Micron Will Unveil the Hybrid Memory Cube 3.0 Specification in 2016 – Significant Gains Expected Over HMC 2.0

Usman Pirzada

The Hybrid Memory Cube technology was one of the earliest concepts of stacked-DRAM alongside with the High Bandwidth Memory we know and love. While its implementation (so far) has been limited to niche products such as the Xeon Phi coprocessors, it nonetheless remains a very interesting piece of tech - and a potential rival of HBM. Just recently, Micron has revealed that it will unveil the HMC 3.0 standard sometime in 2016  - a change that will result in significant improvements over the older version.

HMC 3.0 from Micron landing in 2016 - Specification currently unknown

Let's talk a bit about its historical use. HMC is being used in conjunction with Knight's Landing cores in Intel's Xeon Phi coprocessors. Using the 2.5 D stacking that should now be pretty familiar for our readers, Intel surrounds the Xeon Phi die using a Micron-Intel custom made, super-high bandwidth, parallel path interface that makes the HMC appear as if its on the die. Infact it will act more or less like an L3 cache worth 16GB. The Hybrid Memory Cube used in the Knights Landing Xeon Phi package will feature upto 2000 TSVs and an ASIC at the base of the HMC to manage the DRAM package.

It promises more than 5 times the bandwidth of DDR4 RAM and more than 15 times the bandwidth of DDR3 Ram. Because Intel is using a customized Micron 16GB HMC solution (they already have 2GB and 4GB variants) and a customized interface the bandwidth will be 500GB/s.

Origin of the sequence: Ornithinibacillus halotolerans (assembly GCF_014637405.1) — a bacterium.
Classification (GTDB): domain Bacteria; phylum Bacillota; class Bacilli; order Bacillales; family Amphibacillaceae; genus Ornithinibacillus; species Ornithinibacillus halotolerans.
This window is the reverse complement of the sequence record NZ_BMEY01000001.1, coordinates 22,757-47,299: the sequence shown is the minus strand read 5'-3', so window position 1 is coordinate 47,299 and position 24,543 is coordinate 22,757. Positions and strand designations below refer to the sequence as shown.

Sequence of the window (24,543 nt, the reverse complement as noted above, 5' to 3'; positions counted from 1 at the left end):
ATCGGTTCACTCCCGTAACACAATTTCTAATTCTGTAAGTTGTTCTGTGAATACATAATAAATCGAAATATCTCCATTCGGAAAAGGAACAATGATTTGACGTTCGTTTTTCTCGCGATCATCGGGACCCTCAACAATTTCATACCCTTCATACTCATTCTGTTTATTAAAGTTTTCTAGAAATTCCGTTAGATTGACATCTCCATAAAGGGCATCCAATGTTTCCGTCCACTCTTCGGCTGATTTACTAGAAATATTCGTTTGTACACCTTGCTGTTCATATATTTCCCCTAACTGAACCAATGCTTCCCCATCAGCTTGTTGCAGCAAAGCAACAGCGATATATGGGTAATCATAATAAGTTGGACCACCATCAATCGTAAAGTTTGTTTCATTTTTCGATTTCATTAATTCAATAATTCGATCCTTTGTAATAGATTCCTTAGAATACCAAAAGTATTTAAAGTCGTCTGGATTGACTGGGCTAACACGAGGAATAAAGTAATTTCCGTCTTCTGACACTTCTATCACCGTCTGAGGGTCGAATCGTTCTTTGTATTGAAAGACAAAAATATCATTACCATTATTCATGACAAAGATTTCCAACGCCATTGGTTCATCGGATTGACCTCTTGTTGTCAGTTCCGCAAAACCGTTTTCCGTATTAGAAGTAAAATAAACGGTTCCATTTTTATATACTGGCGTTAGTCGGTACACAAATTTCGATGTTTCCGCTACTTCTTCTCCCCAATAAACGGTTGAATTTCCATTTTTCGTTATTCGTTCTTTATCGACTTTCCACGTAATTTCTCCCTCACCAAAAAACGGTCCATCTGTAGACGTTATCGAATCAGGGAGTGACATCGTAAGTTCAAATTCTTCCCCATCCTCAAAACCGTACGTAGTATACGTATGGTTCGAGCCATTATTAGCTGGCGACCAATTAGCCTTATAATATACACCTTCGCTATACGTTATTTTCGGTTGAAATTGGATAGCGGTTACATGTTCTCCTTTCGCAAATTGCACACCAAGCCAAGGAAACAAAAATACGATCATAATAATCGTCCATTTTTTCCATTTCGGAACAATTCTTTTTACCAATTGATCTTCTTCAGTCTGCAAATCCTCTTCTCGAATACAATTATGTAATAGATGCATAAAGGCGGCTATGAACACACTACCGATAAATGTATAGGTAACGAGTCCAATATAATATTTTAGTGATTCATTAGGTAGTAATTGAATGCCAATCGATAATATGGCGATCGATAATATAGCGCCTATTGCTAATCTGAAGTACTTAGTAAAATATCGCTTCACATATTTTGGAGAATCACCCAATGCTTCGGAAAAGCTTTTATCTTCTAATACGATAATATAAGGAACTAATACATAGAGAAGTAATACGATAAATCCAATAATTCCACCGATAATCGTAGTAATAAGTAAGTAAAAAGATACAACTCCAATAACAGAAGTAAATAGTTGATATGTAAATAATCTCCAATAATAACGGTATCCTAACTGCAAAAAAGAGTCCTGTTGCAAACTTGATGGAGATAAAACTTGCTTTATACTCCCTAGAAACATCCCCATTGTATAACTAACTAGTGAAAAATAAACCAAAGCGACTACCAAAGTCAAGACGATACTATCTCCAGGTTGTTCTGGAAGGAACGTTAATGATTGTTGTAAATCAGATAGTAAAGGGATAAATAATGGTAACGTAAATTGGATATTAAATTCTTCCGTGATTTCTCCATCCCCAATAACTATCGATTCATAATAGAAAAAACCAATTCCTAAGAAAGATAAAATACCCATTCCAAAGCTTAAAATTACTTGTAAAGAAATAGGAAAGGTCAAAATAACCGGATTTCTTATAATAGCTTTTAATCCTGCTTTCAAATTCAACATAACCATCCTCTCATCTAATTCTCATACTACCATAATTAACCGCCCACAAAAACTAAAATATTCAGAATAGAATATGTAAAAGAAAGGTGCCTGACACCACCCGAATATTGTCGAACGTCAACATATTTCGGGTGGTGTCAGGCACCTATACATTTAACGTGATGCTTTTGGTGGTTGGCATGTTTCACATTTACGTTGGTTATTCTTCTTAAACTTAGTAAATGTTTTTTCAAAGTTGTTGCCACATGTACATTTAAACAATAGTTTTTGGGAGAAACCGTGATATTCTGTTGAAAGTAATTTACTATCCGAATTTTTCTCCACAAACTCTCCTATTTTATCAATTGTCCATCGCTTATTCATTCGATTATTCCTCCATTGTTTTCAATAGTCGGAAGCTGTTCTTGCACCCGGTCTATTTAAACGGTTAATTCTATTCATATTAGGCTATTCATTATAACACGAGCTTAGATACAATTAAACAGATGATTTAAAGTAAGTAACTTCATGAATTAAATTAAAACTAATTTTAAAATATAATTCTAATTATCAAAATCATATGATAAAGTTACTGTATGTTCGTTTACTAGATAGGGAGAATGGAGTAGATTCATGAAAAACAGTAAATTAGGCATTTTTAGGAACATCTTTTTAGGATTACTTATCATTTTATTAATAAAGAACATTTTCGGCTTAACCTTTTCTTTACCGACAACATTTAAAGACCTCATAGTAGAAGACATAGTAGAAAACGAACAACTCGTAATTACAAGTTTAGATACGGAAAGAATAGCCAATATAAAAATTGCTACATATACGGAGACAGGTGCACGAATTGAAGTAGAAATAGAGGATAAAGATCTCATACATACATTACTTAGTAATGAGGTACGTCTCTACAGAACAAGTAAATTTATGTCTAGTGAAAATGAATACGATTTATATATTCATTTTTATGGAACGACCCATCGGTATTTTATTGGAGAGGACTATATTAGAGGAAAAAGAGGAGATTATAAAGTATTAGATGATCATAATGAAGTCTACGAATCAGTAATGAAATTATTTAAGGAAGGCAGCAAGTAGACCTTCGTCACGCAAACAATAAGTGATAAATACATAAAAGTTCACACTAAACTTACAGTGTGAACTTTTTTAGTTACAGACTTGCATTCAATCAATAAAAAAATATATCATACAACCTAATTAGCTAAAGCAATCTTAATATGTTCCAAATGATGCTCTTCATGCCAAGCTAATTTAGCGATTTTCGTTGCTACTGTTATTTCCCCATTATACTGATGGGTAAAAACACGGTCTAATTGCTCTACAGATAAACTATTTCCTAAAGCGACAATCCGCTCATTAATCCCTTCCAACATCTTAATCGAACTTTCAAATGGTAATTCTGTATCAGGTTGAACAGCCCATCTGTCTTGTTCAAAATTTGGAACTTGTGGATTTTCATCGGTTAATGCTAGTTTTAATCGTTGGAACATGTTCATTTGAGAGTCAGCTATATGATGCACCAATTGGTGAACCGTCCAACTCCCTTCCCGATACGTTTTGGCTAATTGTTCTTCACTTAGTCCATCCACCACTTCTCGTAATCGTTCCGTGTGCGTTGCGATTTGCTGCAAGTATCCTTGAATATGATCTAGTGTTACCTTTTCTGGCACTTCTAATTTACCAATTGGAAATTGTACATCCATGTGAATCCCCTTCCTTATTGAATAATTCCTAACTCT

“To be frank, we cannot achieve the applications and system needs without developing a really good packaging technology,” said Scott Graham, Micron’s general manager of Hybrid Memory at the Intel Developer Forum last month. “We’re not going to achieve these bandwidth capabilities. We’re not going to achieve the reliability needs. We’re not going to overcome some of the scaling challenges without developing some of these new technology methods. If you look at Hybrid Memory Cube, that’s been the lead vehicle for Micron in order to develop these package technologies for future emerging memories.”

Now, Open-Silicon is one of the founding members of the Hybrid Memory Cube consortium and is also the one that licenses the use of the memory type. It is also through them that we know the primary difference between HMC 1.0 and 2.0. Specifically, the upgrade to 2.0 includes a jump from 15Gbit/s to 30Gbit/s (not the total effective throughput of the HMC). Speeds upto 480GB/s are achievable with 1TB/s now in the horizon. The controller supports networking of upto 400Gb/s (increased form 100Gb/s). Since the speed of the HMC will naturally increase with 3.0 we could be looking at anywhere from 45 Gbit/s to 100 Gbit/s depending on the amount of advancement made.

HMC is currently only available in 2GB and 4Gb variants. Currently each HMC has 4 memory stacks with 1 control die (similar to 4+1 or 4 Hi HBM) and TSVs are used to connect them. It is also very much possible that HMC 3.0 overcomes this barrier and allows much higher density stacks resulting in products with even higher memory. If HBM is any indication, 8-Hi stacks with 8Gb variants should definitely be on the table.


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